There is confusion. Another client is also waiting. She is a harrassed mother with a clearly unwell eight-year old. I am a slightly out-of-breath but otherwise healthy man carrying turd in a clear plastic jar.

“After you!” offers the harrassed mother, politely.

“No – please – you go first,” I insist.

“No – go on – you were here first.”

The Reception Lady looks impatiently at us. I agree to go first to avoid further delay. “I’ll be no time, anyway,” I reassure the mother.

“I have this,” I demonstrate, “to hand in. I called first to ascertain that the Pathology Lab would be open, but it is not open.” (Again, I did not grass up the Pathologists, as it was not their fault that I was given wrong information. I do not want them to fear reprisals.) “So I went back to reception and they told me to come here and hand it to you.”

“They shouldn’t have said that.”


“We don’t take samples in. You’ll have to go back to main reception.”

“But they told me to come here. Because they wouldn’t take it.”

“But they shouldn’t have said that.”

At this point I lose my temper. I talk about taking responsibility for things, and giving people proper information, and performing a service to the public and all that, and I go a bit red in the face and wave my turd. She seems unimpressed and I run out of steam.

“Give it here,” she says abruptly. “I’ll take it back to main reception.”

“But it needs to go to the Pathology Lab.”

“I’ll take it to Main Reception. They can organise it. They shouldn’t have told you to bring it here. They need to be told.”

She disappears down the corridor with the turd. I give a weak smile of apology to the waiting mother. Her son coughs feebly. I leave them alone in the empty room.

Monday, June 18, 2007

“So it is definitely open on Saturday morning, then?”

The Doctor’s Receptionist nods, replacing the receiver having checked the information that I need with the Hospital. My morale plummets like a dead starling; it is an incontrovertible law of time and space that the chances of any Hospital facility being open on Saturday mornings is in inverse proportion to the information that you are given by the Hospital about their Saturday morning opening hours.

“Definitely,” she assures me. “From nine until twelve, they say.”

I return home to prepare a sample.

It turns out that there is one thing more unpleasant than cleaning up a diarrhoea-ridden Baby. It is cleaning up a diarrhoea-ridden Baby whilst trying also to scrape some of the diarrhoea off the Baby with a lolly stick and from thence into a sample jar. I cough and gag as I perform this operation. After a process that I am considering writing an article about for ‘Debacle – the quarterly journal of the British Fiasco Society’, I am the proud possessor of some turd in a clear plastic jar.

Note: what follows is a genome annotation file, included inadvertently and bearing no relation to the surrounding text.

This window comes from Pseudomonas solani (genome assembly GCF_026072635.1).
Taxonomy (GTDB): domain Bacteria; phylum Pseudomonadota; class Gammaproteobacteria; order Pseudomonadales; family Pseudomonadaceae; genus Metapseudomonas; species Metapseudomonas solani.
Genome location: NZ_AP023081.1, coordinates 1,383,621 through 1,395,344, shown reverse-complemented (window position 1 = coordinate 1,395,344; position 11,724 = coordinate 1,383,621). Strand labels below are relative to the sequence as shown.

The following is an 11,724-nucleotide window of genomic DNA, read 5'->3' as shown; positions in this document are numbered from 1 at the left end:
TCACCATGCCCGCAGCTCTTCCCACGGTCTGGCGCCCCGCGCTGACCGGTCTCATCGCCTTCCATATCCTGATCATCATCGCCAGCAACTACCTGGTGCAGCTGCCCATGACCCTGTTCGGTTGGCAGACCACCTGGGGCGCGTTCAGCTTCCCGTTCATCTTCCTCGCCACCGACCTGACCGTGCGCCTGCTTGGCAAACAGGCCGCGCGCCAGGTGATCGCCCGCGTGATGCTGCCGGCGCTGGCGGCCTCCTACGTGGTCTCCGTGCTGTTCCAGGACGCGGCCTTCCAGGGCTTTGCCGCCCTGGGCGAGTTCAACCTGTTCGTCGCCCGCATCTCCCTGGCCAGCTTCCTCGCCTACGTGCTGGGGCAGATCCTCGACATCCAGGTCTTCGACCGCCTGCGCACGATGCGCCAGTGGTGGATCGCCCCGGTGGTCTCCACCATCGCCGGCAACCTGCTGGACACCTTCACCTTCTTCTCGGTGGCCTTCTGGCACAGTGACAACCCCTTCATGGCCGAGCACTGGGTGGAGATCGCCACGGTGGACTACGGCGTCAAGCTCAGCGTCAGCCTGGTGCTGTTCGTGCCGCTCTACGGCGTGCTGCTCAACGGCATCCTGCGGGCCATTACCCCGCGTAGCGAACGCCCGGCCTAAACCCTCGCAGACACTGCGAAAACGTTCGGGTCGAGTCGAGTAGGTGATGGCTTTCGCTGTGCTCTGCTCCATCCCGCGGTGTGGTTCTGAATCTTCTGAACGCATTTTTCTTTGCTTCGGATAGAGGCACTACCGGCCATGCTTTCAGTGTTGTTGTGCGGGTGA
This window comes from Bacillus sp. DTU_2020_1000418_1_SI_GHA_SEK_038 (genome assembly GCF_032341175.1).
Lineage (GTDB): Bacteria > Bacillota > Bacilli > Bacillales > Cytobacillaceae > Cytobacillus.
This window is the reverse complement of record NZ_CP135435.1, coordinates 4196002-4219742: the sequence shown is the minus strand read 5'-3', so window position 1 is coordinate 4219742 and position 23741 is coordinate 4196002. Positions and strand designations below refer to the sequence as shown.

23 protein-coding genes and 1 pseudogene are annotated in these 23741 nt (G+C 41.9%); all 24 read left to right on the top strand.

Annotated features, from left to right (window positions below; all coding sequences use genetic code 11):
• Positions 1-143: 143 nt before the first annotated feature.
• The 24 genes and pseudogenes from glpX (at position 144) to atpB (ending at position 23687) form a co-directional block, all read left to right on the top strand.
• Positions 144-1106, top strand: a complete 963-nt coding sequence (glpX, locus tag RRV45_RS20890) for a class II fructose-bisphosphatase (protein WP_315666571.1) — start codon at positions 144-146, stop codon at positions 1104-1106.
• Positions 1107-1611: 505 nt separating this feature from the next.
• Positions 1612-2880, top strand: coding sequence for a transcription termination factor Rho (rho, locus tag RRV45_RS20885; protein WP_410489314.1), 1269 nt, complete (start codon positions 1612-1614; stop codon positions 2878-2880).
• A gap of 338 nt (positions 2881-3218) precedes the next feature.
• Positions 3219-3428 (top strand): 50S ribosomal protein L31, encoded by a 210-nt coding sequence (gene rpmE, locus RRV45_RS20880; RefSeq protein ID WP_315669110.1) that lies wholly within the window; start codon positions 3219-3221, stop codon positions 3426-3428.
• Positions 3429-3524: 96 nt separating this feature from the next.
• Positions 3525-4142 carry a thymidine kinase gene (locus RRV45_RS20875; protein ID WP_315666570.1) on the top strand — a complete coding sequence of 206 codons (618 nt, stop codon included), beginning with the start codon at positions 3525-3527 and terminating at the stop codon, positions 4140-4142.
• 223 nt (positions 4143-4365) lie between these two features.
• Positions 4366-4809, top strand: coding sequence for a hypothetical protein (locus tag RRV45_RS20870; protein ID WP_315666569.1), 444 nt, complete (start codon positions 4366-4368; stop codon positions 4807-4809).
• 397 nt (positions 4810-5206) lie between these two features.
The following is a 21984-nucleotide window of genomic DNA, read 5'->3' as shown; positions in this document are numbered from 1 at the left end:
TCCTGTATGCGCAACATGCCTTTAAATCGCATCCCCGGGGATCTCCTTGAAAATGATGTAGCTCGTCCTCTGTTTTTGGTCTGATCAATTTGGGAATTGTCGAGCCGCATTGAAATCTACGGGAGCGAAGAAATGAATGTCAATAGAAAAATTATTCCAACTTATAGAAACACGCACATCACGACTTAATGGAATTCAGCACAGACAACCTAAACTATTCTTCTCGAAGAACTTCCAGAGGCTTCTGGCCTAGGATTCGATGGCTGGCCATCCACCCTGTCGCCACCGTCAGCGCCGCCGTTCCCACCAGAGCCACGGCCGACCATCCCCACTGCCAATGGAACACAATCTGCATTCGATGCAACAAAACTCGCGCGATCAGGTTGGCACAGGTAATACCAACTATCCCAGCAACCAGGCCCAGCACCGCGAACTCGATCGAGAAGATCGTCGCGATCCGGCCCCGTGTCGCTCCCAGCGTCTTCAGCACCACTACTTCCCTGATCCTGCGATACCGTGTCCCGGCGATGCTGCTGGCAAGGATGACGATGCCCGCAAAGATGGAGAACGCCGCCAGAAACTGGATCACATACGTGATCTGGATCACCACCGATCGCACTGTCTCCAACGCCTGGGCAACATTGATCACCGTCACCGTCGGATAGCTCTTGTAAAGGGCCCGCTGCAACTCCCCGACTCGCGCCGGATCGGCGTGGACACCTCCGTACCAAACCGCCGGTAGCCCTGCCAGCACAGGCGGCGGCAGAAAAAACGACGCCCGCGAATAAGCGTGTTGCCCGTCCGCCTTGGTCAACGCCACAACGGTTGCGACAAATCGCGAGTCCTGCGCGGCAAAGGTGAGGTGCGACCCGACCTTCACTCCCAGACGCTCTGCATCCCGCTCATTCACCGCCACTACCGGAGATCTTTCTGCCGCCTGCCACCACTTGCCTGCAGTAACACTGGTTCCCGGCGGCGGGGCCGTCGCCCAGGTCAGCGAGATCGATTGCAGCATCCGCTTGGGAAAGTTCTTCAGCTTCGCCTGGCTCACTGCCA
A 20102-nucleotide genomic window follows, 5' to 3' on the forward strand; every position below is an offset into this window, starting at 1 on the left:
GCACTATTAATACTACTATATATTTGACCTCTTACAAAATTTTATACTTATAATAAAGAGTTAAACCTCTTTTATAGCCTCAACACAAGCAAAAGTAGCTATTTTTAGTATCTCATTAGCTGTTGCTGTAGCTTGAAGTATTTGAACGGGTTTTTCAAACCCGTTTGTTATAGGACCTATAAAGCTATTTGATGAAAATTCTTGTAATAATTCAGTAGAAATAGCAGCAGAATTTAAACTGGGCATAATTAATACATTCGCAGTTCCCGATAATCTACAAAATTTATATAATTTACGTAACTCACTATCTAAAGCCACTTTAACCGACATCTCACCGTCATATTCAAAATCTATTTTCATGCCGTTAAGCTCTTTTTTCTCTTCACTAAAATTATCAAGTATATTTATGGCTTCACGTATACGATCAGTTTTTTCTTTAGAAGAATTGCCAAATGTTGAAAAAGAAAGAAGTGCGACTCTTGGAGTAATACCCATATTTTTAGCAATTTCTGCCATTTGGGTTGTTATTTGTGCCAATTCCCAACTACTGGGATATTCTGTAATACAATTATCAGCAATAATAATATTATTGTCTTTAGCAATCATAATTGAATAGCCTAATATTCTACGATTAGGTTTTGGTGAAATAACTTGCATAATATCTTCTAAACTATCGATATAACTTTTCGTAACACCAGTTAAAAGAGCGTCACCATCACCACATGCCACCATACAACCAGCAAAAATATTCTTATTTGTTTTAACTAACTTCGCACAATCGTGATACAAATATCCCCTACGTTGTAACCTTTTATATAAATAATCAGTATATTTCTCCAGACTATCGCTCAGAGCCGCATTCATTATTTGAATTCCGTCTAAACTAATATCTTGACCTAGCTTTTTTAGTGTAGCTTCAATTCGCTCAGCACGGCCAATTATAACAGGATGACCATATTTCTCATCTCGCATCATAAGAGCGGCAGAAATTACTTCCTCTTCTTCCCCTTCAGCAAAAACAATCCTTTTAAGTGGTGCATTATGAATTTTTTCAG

I wash my hands and then wash my hands again. After leaving the Baby in the care of the LTLP, I wash my hands and drive speedily through the poppy-strewn country lanes to the Hospital.

The car park is a short walk from the main entrance; the distance from the main entrance to the Pathology Lab is equivalent to eighteen football pitches laid end to end, plus three and a half metres. I arrive clutching my turd, slightly out of breath from hurrying.

Continued tomorrow...

Tuesday, June 12, 2007

The Baby is yakking up!!!

Normal service will be resumed, ect ect.

Thursday, June 07, 2007

I step back and let out a deep sigh of bliss.

To an Englishman, owning a pristine lawn is the most satisfying experience in the world that doesn’t involve trumping somebody in an argument in the pub about road directions. The grass is the greenest shade of green, wafting slightly in the wind, and the cracks between the strips of turf are now almost invisible. Truly I am finally Lord of my own Manor.

I resolve to ring the Turf Man and thank him once more. It is a great feeling when you find a new tradesman who’s friendly and helpful, who gives you an absolute bargain and who delivers on time. The Industrious Builders as well. They laid it expertly, and the younger one even called me ‘Boss’ without making me feel like he was taking the piss. A bird chirrups somewhere up in the Scots Pine.

Each blade seems somehow right. The carpet of turf sweeps towards the carrstone wall, a soft and verdant contrast to the –

There is a weed in my lawn!!!

I glare at it from the gravel path. It is definitely a foreign object. Insulting the virginity of green with its sullen weedness.

I am a bit stumped as to what to do, as nobody is allowed to walk on the new turf. In the end I lie flat and sort of stretch out face down on the lawn, spreading my weight as I reach and grab the intruder.

“That’s not a weed,” explains my Mother, who has appeared behind me like the Creeping Death. “It looks like a potato.”

“It is a potato,” she concludes, after examination. “Look at the leaves. They’re quite sturdy and…”

But I am not listening. I can see another one slightly further from me. I try to think what to say, but I am nonplussed. There are potatoes growing in my new lawn. My back garden is a potato field.